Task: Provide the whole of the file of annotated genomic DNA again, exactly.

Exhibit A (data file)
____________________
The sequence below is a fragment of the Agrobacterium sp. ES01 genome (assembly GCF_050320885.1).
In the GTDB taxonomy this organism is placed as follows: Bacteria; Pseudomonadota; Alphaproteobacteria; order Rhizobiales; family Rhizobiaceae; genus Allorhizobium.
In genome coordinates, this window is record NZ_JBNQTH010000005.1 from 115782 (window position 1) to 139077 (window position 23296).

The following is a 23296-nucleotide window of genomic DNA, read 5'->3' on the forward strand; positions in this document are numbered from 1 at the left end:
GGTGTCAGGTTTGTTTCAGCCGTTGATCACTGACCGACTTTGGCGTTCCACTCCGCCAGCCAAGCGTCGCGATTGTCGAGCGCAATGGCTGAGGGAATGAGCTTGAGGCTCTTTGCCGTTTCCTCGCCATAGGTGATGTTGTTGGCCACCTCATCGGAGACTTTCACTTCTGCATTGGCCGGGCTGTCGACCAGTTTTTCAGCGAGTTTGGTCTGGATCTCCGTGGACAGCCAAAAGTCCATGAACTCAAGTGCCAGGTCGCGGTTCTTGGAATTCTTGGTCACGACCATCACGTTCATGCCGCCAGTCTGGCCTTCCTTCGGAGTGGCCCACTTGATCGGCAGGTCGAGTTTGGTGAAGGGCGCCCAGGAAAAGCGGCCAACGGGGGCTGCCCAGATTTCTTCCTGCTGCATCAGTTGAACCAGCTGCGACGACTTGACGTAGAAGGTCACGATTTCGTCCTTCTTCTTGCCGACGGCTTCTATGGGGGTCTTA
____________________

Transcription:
The sequence below is a fragment of the Agrobacterium sp. ES01 genome (assembly GCF_050320885.1).
In the GTDB taxonomy this organism is placed as follows: Bacteria; Pseudomonadota; Alphaproteobacteria; order Rhizobiales; family Rhizobiaceae; genus Allorhizobium.
In genome coordinates, this window is record NZ_JBNQTH010000005.1 from 115782 (window position 1) to 139077 (window position 23296).

The following is a 23296-nucleotide window of genomic DNA, read 5'->3' on the forward strand; positions in this document are numbered from 1 at the left end:
GGTGTCAGGTTTGTTTCAGCCGTTGATCACTGACCGACTTTGGCGTTCCACTCCGCCAGCCAAGCGTCGCGATTGTCGAGCGCAATGGCTGAGGGAATGAGCTTGAGGCTCTTTGCCGTTTCCTCGCCATAGGTGATGTTGTTGGCCACCTCATCGGAGACTTTCACTTCTGCATTGGCCGGGCTGTCGACCAGTTTTTCAGCGAGTTTGGTCTGGATCTCCGTGGACAGCCAAAAGTCCATGAACTCAAGTGCCAGGTCGCGGTTCTTGGAATTCTTGGTCACGACCATCACGTTCATGCCGCCAGTCTGGCCTTCCTTCGGAGTGGCCCACTTGATCGGCAGGTCGAGTTTGGTGAAGGGCGCCCAGGAAAAGCGGCCAACGGGGGCTGCCCAGATTTCTTCCTGCTGCATCAGTTGAACCAGCTGCGACGACTTGACGTAGAAGGTCACGATTTCGTCCTTCTTCTTGCCGACGGCTTCTATGGGGGTCTTA